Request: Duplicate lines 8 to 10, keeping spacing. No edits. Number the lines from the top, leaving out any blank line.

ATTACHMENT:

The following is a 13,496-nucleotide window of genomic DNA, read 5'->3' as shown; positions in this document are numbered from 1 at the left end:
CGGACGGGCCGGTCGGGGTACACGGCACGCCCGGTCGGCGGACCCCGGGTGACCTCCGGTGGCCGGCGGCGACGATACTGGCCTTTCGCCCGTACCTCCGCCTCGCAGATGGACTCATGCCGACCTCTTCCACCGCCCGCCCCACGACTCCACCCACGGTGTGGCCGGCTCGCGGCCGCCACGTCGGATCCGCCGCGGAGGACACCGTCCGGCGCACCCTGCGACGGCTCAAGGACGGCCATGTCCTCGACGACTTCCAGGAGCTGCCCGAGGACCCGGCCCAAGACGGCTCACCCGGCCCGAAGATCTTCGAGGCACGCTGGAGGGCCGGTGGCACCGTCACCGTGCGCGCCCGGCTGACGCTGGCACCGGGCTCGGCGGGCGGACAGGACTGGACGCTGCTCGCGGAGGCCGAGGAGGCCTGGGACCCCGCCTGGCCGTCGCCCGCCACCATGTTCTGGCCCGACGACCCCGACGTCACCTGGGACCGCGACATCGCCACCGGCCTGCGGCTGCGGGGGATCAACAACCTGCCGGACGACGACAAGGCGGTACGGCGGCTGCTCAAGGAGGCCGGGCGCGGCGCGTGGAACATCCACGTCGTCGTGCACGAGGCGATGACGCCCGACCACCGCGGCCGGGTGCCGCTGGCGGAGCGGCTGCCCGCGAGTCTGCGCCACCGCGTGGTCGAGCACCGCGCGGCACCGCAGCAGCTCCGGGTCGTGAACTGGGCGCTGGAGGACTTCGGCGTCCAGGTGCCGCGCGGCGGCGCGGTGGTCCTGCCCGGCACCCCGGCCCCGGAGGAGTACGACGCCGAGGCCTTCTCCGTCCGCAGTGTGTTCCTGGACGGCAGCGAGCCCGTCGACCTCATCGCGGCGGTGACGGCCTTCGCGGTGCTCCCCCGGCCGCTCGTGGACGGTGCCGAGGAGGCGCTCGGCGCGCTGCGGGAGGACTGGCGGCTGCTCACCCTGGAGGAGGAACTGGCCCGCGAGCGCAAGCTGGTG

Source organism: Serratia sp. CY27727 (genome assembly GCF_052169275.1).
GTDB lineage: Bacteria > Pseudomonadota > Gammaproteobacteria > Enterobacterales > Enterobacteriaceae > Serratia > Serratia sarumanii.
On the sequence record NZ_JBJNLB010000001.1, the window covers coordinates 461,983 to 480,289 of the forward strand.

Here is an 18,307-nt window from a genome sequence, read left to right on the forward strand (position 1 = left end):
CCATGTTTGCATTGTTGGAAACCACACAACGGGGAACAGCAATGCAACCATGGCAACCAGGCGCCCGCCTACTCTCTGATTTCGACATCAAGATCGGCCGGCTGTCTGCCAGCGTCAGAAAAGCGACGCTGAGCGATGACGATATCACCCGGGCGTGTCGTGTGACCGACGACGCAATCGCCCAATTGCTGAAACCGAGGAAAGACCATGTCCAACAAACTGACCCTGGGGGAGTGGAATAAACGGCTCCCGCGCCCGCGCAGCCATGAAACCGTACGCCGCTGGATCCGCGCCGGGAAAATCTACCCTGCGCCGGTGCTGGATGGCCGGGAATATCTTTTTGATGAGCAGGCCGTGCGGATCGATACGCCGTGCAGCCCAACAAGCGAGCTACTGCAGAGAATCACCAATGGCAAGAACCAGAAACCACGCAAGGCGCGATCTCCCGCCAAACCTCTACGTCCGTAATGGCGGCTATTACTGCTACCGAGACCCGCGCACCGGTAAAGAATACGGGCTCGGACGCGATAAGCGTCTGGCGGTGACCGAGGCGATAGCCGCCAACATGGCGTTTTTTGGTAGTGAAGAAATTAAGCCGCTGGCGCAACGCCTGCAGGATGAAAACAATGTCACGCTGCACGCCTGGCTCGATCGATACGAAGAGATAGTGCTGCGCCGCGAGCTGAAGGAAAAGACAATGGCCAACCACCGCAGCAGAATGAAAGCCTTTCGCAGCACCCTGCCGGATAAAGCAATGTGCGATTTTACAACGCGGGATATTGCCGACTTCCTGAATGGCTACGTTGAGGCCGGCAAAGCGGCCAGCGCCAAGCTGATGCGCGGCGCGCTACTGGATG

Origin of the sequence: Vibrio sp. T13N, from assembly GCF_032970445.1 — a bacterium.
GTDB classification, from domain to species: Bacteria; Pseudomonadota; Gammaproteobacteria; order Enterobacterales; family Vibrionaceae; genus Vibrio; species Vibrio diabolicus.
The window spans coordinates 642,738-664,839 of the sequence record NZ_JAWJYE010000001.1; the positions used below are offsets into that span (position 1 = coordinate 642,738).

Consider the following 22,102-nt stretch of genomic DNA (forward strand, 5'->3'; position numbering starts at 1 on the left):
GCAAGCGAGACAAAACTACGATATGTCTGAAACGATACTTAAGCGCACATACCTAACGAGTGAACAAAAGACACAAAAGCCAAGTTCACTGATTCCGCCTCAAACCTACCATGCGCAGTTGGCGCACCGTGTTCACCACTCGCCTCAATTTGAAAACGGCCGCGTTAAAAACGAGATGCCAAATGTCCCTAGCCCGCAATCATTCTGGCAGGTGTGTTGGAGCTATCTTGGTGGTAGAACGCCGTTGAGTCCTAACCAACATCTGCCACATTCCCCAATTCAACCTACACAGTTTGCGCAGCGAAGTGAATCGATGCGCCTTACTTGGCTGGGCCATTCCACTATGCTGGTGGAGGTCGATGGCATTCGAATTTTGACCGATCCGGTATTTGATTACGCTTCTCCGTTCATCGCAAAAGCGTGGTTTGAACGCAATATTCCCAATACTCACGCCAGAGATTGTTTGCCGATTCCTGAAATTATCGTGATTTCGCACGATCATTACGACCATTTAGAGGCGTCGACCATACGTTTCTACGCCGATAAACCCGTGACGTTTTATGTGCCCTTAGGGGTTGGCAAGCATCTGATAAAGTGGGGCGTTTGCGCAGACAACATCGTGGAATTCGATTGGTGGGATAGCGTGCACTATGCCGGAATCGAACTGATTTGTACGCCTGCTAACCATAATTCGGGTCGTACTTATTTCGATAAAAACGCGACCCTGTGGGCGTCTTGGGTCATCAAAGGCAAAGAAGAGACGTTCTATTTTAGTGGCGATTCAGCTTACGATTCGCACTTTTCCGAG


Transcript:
Origin of the sequence: Vibrio sp. T13N, from assembly GCF_032970445.1 — a bacterium.
GTDB classification, from domain to species: Bacteria; Pseudomonadota; Gammaproteobacteria; order Enterobacterales; family Vibrionaceae; genus Vibrio; species Vibrio diabolicus.
The window spans coordinates 642,738-664,839 of the sequence record NZ_JAWJYE010000001.1; the positions used below are offsets into that span (position 1 = coordinate 642,738).